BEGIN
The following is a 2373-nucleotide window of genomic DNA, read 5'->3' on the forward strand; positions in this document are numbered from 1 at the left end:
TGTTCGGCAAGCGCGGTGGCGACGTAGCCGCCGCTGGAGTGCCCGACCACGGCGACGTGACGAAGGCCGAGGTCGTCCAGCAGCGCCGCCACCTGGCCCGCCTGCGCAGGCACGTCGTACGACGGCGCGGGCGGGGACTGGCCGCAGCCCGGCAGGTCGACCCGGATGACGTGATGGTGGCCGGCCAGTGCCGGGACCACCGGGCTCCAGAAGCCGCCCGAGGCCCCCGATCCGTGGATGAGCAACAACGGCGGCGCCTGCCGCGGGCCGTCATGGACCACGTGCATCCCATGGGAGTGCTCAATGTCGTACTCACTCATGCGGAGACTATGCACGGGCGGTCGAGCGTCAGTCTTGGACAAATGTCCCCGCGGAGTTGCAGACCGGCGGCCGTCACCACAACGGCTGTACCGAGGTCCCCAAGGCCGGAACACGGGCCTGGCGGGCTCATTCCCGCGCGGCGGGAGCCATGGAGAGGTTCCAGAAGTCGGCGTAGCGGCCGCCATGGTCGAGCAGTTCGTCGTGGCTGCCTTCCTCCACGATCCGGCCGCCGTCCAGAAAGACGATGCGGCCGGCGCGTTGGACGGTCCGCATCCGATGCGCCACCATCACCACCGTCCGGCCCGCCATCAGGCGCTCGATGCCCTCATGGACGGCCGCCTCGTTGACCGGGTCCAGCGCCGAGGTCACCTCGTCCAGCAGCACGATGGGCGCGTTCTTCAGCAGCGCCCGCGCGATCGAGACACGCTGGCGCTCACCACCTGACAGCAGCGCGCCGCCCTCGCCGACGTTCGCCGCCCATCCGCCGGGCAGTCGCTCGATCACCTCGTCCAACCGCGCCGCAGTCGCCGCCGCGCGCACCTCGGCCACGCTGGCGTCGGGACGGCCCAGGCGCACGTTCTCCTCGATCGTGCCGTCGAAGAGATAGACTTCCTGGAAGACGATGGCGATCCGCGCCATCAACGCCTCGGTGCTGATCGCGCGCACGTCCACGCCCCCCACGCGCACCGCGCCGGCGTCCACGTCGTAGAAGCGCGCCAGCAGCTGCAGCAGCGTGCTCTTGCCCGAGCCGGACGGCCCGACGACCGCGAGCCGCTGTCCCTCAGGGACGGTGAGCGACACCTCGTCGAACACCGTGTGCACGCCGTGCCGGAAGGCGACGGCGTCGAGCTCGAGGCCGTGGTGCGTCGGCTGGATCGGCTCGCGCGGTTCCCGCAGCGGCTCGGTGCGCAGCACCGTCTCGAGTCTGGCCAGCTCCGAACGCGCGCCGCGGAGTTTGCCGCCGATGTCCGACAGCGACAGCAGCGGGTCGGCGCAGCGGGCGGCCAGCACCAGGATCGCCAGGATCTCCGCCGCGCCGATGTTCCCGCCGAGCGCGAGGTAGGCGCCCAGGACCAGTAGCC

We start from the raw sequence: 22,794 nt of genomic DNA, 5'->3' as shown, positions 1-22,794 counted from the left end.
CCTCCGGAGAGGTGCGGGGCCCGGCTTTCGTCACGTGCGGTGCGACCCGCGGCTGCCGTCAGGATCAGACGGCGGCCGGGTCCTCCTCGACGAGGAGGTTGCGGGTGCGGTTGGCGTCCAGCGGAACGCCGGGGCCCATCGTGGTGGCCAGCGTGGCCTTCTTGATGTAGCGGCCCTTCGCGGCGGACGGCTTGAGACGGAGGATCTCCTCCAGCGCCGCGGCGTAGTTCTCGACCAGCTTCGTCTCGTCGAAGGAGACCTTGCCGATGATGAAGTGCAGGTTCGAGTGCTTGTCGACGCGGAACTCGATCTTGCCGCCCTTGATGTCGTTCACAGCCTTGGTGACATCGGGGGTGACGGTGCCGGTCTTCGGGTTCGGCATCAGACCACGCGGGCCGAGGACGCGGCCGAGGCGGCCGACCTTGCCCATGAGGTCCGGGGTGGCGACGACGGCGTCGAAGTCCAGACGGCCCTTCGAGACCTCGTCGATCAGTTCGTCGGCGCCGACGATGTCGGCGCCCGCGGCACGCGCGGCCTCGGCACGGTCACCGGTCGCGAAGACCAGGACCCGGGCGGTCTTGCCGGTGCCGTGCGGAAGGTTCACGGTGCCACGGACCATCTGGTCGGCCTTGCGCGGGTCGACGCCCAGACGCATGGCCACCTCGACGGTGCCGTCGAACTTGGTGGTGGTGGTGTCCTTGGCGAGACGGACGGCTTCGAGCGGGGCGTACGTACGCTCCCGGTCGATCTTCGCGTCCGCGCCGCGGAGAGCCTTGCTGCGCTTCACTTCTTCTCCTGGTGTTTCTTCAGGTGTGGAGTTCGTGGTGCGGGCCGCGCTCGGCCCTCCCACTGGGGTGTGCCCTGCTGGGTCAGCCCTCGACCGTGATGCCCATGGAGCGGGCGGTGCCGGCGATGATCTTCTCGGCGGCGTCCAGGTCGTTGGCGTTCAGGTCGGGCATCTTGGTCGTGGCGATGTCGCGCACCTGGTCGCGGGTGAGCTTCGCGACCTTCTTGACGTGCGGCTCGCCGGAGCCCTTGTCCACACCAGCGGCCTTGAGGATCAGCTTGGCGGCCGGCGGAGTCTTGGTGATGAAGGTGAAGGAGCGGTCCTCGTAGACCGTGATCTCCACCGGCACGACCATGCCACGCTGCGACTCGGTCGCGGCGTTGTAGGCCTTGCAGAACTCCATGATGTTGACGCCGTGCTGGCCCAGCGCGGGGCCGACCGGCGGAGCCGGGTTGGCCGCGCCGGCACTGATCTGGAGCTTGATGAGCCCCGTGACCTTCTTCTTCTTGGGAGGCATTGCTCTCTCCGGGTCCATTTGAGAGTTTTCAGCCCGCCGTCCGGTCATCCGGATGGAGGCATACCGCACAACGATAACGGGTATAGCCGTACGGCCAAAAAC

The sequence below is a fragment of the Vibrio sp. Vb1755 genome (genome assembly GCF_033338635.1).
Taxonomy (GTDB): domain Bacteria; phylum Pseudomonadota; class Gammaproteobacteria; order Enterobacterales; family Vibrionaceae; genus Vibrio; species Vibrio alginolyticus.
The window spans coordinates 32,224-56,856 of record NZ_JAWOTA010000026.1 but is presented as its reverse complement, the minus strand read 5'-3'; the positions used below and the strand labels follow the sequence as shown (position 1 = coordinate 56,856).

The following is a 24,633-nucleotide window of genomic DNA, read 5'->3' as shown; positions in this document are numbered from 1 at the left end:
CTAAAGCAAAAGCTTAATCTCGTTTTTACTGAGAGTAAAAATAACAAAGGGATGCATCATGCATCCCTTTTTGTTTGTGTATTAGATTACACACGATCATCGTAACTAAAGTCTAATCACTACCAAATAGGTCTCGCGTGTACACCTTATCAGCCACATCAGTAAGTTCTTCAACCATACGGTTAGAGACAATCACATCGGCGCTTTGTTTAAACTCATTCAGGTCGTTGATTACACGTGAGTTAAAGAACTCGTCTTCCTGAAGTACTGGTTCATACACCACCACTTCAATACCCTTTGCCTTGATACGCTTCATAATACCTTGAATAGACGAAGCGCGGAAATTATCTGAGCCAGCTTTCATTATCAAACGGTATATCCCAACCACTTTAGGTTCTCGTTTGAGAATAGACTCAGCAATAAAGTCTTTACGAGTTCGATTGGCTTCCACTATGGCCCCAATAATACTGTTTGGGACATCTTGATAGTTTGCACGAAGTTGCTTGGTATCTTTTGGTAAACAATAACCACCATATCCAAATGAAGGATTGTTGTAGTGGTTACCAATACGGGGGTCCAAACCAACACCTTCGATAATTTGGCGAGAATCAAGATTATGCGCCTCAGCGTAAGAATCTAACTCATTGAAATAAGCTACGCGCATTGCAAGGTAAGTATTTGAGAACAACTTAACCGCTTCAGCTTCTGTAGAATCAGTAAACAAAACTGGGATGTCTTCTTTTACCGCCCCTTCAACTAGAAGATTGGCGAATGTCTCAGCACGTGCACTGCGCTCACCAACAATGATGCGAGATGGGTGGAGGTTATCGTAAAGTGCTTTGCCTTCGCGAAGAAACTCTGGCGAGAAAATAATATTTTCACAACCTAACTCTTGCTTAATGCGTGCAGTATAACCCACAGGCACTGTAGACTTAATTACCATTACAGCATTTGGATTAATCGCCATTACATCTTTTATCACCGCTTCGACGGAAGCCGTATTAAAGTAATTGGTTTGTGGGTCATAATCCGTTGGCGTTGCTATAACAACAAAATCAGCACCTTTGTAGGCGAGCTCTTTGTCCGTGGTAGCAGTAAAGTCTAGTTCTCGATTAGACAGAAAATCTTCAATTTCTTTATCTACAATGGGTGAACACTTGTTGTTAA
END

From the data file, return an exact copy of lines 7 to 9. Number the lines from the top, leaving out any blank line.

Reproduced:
The window spans coordinates 32,224-56,856 of record NZ_JAWOTA010000026.1 but is presented as its reverse complement, the minus strand read 5'-3'; the positions used below and the strand labels follow the sequence as shown (position 1 = coordinate 56,856).

The following is a 24,633-nucleotide window of genomic DNA, read 5'->3' as shown; positions in this document are numbered from 1 at the left end:
CTAAAGCAAAAGCTTAATCTCGTTTTTACTGAGAGTAAAAATAACAAAGGGATGCATCATGCATCCCTTTTTGTTTGTGTATTAGATTACACACGATCATCGTAACTAAAGTCTAATCACTACCAAATAGGTCTCGCGTGTACACCTTATCAGCCACATCAGTAAGTTCTTCAACCATACGGTTAGAGACAATCACATCGGCGCTTTGTTTAAACTCATTCAGGTCGTTGATTACACGTGAGTTAAAGAACTCGTCTTCCTGAAGTACTGGTTCATACACCACCACTTCAATACCCTTTGCCTTGATACGCTTCATAATACCTTGAATAGACGAAGCGCGGAAATTATCTGAGCCAGCTTTCATTATCAAACGGTATATCCCAACCACTTTAGGTTCTCGTTTGAGAATAGACTCAGCAATAAAGTCTTTACGAGTTCGATTGGCTTCCACTATGGCCCCAATAATACTGTTTGGGACATCTTGATAGTTTGCACGAAGTTGCTTGGTATCTTTTGGTAAACAATAACCACCATATCCAAATGAAGGATTGTTGTAGTGGTTACCAATACGGGGGTCCAAACCAACACCTTCGATAATTTGGCGAGAATCAAGATTATGCGCCTCAGCGTAAGAATCTAACTCATTGAAATAAGCTACGCGCATTGCAAGGTAAGTATTTGAGAACAACTTAACCGCTTCAGCTTCTGTAGAATCAGTAAACAAAACTGGGATGTCTTCTTTTACCGCCCCTTCAACTAGAAGATTGGCGAATGTCTCAGCACGTGCACTGCGCTCACCAACAATGATGCGAGATGGGTGGAGGTTATCGTAAAGTGCTTTGCCTTCGCGAAGAAACTCTGGCGAGAAAATAATATTTTCACAACCTAACTCTTGCTTAATGCGTGCAGTATAACCCACAGGCACTGTAGACTTAATTACCATTACAGCATTTGGATTAATCGCCATTACATCTTTTATCACCGCTTCGACGGAAGCCGTATTAAAGTAATTGGTTTGTGGGTCATAATCCGTTGGCGTTGCTATAACAACAAAATCAGCACCTTTGTAGGCGAGCTCTTTGTCCGTGGTAGCAGTAAAGTCTAGTTCTCGATTAGACAGAAAATCTTCAATTTCTTTATCTACAATGGGTGAACACTTGTTGTTAA